If you’re looking for a traditional Idaho baking potato, butte potatoes are a fantastic option. These are also resistant to late blight and scab disease.

They are russet, which refers to their rough, brown skin, and have 58 percent more vitamin C and 20 percent more protein than non-russet varieties.

However, if you’re looking for a delicious, healthy potato to bake, mash, or fry, butte potatoes are a great choice. In 110–135 days, they reach maturity.

Butte potatoes are resistant to scab disease, late blight, and the nematode species Pratylenchus neglectus and Pratylenchus, penetrans that cause lesions. Butte is one of the different types of potatoes.

15. Chiloe Potatoes

The Chiloé archipelago has a variety of Chiloé potato varieties. After Peru and Bolivia’s Titicaca region, it is the geographic center where you can find the most distinctive varieties of potatoes.

The potato (Solanum tuberosum), a native of the Chiloé Archipelago, has been grown by the island’s indigenous people since before the Spanish conquest, according to historical accounts, local agriculturalists, and DNA analysis.

But Chiloé potatoes are more adapted to the long-day conditions typical of southern Chile’s higher latitude region.

Earlier Peruvian potato strains were replaced in Europe by varieties from the Chiloé Archipelago following the disastrous European Potato Failure in the 1840s.

In ancient Chilote folklore, chiles were revered as a plant that could heal. In Chiloé mythology and folk medicine, it is also significant.

This species has had a significant influence on the history and culture of Chile and Europe. Moreover, it is one of the oldest crops still grown today. Chiloe is one of the different types of potatoes.

16. Desiree Potatoes

Dutch breeders created the Desiree potato variety in 1962. It has a distinctive flavor and red skin and yellow flesh. Due to its resistance to drought and relative disease resistance, it is a favorite among allotment owners.

It is useful for all types of cooking, from roasting to mashing and salads, and is fairly waxy and firm. Additionally, the Desiree potato has excellent resistance to PVY, late tuber blight, blackleg, and immunity to potato warts.

However, as a result, those looking for a tasty, disease-resistant potato should consider the Desiree potato.

17. Gala Potatoes

Gala potatoes are highly prized because of their superior eating and storing characteristics. They are a sizeable, oval-shaped white potato variety that ranges in color from cream to light yellow and has a firm texture.

It was selected as Thuringia’s potato of the year in 2010 and is still a consumer favorite. This potato is distinguished by its early ripening, firm flesh, and excellent flavor.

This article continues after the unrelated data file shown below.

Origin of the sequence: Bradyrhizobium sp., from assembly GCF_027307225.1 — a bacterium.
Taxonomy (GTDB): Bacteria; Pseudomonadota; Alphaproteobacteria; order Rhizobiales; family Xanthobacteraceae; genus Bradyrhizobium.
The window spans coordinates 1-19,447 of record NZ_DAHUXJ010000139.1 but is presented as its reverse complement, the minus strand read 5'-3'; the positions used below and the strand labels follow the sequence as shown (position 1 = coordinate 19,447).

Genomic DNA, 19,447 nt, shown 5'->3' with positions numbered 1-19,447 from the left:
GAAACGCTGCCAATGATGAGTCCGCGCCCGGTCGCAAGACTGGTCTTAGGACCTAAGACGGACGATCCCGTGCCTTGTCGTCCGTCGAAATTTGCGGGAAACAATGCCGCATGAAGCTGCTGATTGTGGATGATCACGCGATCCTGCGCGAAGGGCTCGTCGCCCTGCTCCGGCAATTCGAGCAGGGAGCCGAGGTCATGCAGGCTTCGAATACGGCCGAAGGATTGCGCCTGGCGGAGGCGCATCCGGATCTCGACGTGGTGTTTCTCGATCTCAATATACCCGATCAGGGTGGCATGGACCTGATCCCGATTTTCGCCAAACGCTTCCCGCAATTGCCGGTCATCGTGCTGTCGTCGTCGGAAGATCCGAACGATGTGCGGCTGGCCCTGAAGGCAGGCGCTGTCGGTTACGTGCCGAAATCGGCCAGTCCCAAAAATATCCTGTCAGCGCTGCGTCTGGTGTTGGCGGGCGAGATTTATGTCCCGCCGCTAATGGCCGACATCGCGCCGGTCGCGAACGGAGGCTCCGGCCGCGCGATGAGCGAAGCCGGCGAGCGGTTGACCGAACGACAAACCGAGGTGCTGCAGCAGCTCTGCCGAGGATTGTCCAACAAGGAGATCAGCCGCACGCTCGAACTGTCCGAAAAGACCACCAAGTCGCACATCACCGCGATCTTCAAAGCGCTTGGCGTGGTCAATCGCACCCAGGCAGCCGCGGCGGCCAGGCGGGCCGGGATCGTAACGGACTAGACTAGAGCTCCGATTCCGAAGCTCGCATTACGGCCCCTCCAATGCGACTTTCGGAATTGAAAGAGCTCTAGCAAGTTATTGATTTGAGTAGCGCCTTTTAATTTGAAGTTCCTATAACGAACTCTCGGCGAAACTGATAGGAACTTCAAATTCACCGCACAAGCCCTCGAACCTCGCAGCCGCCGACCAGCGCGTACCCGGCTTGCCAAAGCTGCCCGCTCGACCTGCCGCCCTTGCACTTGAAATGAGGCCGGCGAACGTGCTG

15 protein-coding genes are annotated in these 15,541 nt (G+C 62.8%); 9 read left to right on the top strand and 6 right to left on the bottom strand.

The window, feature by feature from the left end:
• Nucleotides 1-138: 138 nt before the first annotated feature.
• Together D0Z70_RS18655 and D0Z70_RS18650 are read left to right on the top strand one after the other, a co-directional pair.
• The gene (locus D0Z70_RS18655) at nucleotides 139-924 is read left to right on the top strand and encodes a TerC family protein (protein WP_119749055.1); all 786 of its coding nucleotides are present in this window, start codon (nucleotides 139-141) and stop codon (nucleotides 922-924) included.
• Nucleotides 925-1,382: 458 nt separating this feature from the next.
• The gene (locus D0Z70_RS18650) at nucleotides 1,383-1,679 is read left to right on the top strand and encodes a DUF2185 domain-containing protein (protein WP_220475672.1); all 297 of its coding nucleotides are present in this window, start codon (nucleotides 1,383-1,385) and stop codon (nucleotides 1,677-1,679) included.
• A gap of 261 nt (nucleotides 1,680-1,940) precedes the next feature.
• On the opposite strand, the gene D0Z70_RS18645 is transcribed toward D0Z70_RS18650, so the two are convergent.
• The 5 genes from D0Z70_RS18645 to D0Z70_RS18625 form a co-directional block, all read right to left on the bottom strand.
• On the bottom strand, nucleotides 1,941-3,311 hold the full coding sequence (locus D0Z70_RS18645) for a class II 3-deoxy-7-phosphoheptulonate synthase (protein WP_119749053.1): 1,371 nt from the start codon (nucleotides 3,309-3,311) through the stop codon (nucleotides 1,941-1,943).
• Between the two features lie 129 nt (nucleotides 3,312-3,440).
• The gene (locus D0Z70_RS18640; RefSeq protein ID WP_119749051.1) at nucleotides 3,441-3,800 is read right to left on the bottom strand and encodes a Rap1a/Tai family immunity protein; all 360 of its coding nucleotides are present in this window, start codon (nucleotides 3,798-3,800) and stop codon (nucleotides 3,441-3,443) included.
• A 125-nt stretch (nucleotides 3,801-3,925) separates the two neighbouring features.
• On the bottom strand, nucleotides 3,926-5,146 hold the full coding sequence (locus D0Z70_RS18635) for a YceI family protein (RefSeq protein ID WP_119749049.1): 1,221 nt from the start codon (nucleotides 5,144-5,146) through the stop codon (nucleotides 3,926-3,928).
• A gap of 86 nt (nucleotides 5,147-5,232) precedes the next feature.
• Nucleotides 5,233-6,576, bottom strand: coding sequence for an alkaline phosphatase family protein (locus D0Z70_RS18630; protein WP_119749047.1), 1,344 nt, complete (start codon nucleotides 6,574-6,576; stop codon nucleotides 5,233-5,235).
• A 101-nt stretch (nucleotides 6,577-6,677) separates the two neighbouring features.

Furthermore, it is best to boil, roast, or steam them. Germans are the original breeders of gala potatoes.

Gala is a fantastic choice if you’re looking for a satisfying and reliable potato. Gala is one of the different types of potatoes.

18. Fingerlings Potatoes

Regarding fingerling potatoes, there are different types of potato varieties. The French Fingerling, Purple Peruvian, and Russian Banana are a few of the more well-known varieties.

Fingerling potatoes come in various hues, from purple to blue, and have a rich, buttery flavor and yellow flesh. The firm and waxy texture make it the perfect potato for salads and casseroles.

Waxy potatoes don’t go limp in salads or get soggy in casseroles because they don’t absorb oil as quickly as mealy potatoes.

19. Golden Wonder Potatoes

Famous Russet potato varieties include Golden Wonder potatoes. They have a great, creamy-colored, light-skinned potato shape that ranges from oval to oblong.

They are ideal for roasting, making chips or fries, or mashing because they are fluffy and soft. Scottish-born potatoes called “Golden Wonder” have gained popularity among many home cooks.

20. Home Guard Potatoes

The white variety of potatoes known as the Home Guard is one of the different types of potatoes from the UK.

These potatoes are small to medium in size, oblong to round in shape, and have thin beige skin and white flesh.

Also, you can use them in soups, stews, boiled, steamed, and pan-fried dishes. The firm texture of Home Guard potatoes is well-known. They retain their shape well and taste creamy when cooked.

21. Irish Lumper Potatoes

Since the middle of the nineteenth century, Irish farmers have been cultivating the potato variety known as Irish Lumper.